Tilt­ing, sink­ing San Fran­cisco high-rise raises alarm

Malta Independent - - FEATURE -

Pamela But­tery no­ticed some­thing pe­cu­liar six years ago while prac­tic­ing golf putting in her 57th-floor apart­ment at the lux­u­ri­ous Mil­len­nium Tower. The ball kept veer­ing to the same cor­ner of her liv­ing room.

Those were the first signs for res­i­dents of the sleek, mir­rored high-rise that some­thing was wrong.

The 58-story build­ing has gained no­to­ri­ety in re­cent weeks as the “lean­ing tower of San Fran­cisco.” But it’s not just lean­ing. It’s sink­ing, too. And en­gi­neers hired to as­sess the prob­lem say it shows no im­me­di­ate sign of stop­ping.

“What con­cerns me most is the tilt­ing,” says But­tery, 76, a re­tired real es­tate de­vel­oper. “Is it safe to stay here? For how long?”

Com­pleted seven years ago, the tower so far has sunk 16 inches into the soft soil and land­fill of San Fran­cisco’s crowded fi­nan­cial dis­trict. But it’s not sink­ing evenly, which has cre­ated a 2inch tilt at the base — and a roughly 6-inch lean at the top.

By com­par­i­son, Italy’s famed Lean­ing Tower of Pisa is lean­ing more than 16 feet. But in a ma­jor earth­quake fault zone, the Mil­len­nium Tower’s struc­tural prob­lems have raised alarm and be­come the fo­cus of a pub­lic scan­dal.

Sev­eral doc­u­ments in­volv­ing the down­town build­ing were leaked in re­cent weeks, in­clud­ing ex­changes be­tween the city’s De­part­ment of Build­ing In­spec­tion and Mil­len­nium Part­ners, the de­vel­oper. They show both sides knew the build­ing was sink­ing more than an­tic­i­pated be­fore it opened in late 2009, but nei­ther made that in­for­ma­tion pub­lic.

In a Fe­bru­ary 2009 let­ter, a chief build­ings in­spec­tor, Ray­mond Lui, wrote to the tower’s en­gi­neer­ing firm to ex­press con­cerns about “larger than ex­pected set­tle­ments.” He asked what was be­ing done to stop the sink­ing and if the build­ing’s struc­tural safety could be affected.

DeSi­mone Con­sult­ing En­gi­neers replied that the build­ing had al­ready un­ex­pect­edly set­tled 8.3 inches. But the en­gi­neer­ing firm con­cluded, “It is our pro­fes­sional opin­ion that the struc­tures are safe.”

City Su­per­vi­sor Aaron Pe­skin, who has con­vened hear­ings on the mat­ter at City Hall, asked Lui why the build­ing was then cer­ti­fied safe for oc­cu­pancy.

“We felt they had it un­der con­trol,” replied Lui, now em­ployed in San Fran­cisco’s pub­lic works de­part­ment. He did not elab­o­rate. City of­fi­cials, own­ers of the build­ing’s high-end apart­ments, its de­vel­op­ers and politi­cians are ar­gu­ing over who is to blame. Mean­while, key ques­tions re­main.

“When is this build­ing go­ing to stop sink­ing?” asks Jerry Dod­son, an at­tor­ney and en­gi­neer who paid $2.1 mil­lion in 2009 for his two-bed­room apart­ment on the 42nd floor. “That’s some­thing that no one has been able to an­swer.”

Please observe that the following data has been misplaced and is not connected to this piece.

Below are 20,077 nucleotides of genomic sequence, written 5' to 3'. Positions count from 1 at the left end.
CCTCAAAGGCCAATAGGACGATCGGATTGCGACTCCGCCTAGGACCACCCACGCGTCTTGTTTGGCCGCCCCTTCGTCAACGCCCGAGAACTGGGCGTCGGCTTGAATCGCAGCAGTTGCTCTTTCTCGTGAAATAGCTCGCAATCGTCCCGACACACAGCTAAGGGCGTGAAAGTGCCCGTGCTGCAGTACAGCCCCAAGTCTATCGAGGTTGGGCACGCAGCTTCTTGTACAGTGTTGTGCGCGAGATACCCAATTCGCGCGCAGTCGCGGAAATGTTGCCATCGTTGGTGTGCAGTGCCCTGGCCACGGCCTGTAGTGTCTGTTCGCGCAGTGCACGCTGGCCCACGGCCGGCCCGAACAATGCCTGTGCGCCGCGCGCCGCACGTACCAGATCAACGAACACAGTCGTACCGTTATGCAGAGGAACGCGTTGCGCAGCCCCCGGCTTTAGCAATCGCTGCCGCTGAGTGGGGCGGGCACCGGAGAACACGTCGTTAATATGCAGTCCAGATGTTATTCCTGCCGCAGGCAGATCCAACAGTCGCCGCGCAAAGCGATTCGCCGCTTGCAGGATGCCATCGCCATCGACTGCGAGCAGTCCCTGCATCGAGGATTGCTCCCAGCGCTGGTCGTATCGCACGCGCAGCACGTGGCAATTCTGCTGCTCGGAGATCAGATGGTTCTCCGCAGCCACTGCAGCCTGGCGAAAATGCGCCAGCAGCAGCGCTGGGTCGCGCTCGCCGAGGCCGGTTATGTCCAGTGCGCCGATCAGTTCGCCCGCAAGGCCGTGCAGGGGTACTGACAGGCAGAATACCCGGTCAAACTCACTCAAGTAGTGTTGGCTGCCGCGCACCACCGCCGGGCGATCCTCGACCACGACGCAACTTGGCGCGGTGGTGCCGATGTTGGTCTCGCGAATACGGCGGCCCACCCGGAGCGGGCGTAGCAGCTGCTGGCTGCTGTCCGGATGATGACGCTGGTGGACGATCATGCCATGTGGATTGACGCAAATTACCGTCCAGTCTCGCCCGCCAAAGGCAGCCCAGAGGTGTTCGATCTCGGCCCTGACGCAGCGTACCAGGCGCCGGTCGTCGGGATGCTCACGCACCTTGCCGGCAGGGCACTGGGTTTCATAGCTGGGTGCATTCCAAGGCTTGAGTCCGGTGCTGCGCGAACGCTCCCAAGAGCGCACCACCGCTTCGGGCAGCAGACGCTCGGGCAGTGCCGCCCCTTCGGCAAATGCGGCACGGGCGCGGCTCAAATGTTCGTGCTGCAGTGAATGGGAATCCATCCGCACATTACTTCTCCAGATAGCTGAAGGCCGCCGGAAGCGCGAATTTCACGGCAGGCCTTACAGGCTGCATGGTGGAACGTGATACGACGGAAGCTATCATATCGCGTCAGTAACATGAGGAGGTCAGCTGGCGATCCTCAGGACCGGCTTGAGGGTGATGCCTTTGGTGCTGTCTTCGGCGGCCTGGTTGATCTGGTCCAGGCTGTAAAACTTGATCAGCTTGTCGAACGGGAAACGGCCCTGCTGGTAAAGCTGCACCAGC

On the side­walks out­side the Mil­len­nium Tower, en­gi­neers last month started work­ing to fig­ure out why the build­ing keeps sink­ing and if there’s a way to fix it. But the process, which in­volves drilling deep holes and test­ing soil sam­ples, is ex­pected to take sev­eral months.

The geotech­ni­cal en­gi­neer lead­ing the op­er­a­tion, Pat Shires, said ex­ist­ing data in­di­cates the tower “might” sink be­tween 24 to 31 inches in to­tal, but no­body knows for sure.

When the Mil­len­nium Tower opened, it be­came a haven for the city’s well-heeled, and all 419 apart­ments quickly sold out. Ten­ants have in­cluded for­mer San Fran­cisco 49er Joe Mon­tana, late ven­ture cap­i­tal­ist Tom Perkins and Gi­ants out­fielder Hunter Pence.

The build­ing has a 75-foot in­door lap-pool, a health club and spa, an in-house cin­ema, and a restau­rant and wine bar run by celebrity chef Michael Mina. Pent­houses have sold for more than $10 mil­lion.

The tower’s trou­bles are ap­par­ent in its five-floor un­der­ground garage, where Porsches and Lam­borgh­i­nis sit near walls bear­ing floor-to-ceil­ing cracks, many brack­eted by stress gauges to mea­sure growth.

Mean­while, ac­cu­sa­tions and law­suits are pil­ing up.

Dod­son and other res­i­dents blame de­vel­op­ers for what they say is a flawed de­sign. The tower’s foun­da­tion, for in­stance, uses piles driven 60 to 90 feet into land­fill, rather than the pricier op­tion of go­ing down at least 240 feet to bedrock.

Mil­len­nium Part­ners main­tains its de­sign is safe and says many San Fran­cisco high-rises have sim­i­lar foun­da­tions.

“We did this build­ing the right way,” Chris Jef­fries, a found­ing part­ner at Mil­len­nium Part­ners, told a news con­fer­ence. “The build­ing is 100 per­cent safe.”

Jef­fries blames the build­ing’s prob­lems on an ad­ja­cent con­struc­tion site where a city rail ter­mi­nal is be­ing built. He says the Trans­bay Joint Pow­ers Au­thor­ity, the pub­lic agency build­ing the $4.5 bil­lion tran­sit hub, dug a 60foot hole to cre­ate a dry con­struc­tion site and pumped out mil­lions of gal­lons of ground­wa­ter that wound up com­press­ing and weak­en­ing the soil un­der the Mil­len­nium Tower.

Trans­bay says the tower’s “in­ad­e­quate foun­da­tion is the sole cause of the ex­ces­sive set­tle­ment and tilt.” It re­leased a state­ment say­ing the build­ing had sunk 10 inches and started to lean be­fore the agency broke ground in 2010.

It has continued to sink at a rate of about 1 inch per year.

“We are all liv­ing there and won­der­ing about our safety,” an­other resident, Nina Agabian, said at a re­cent City Hall hear­ing. “We’ve been told it’s go­ing to take years to solve this, and I don’t think we have years.”

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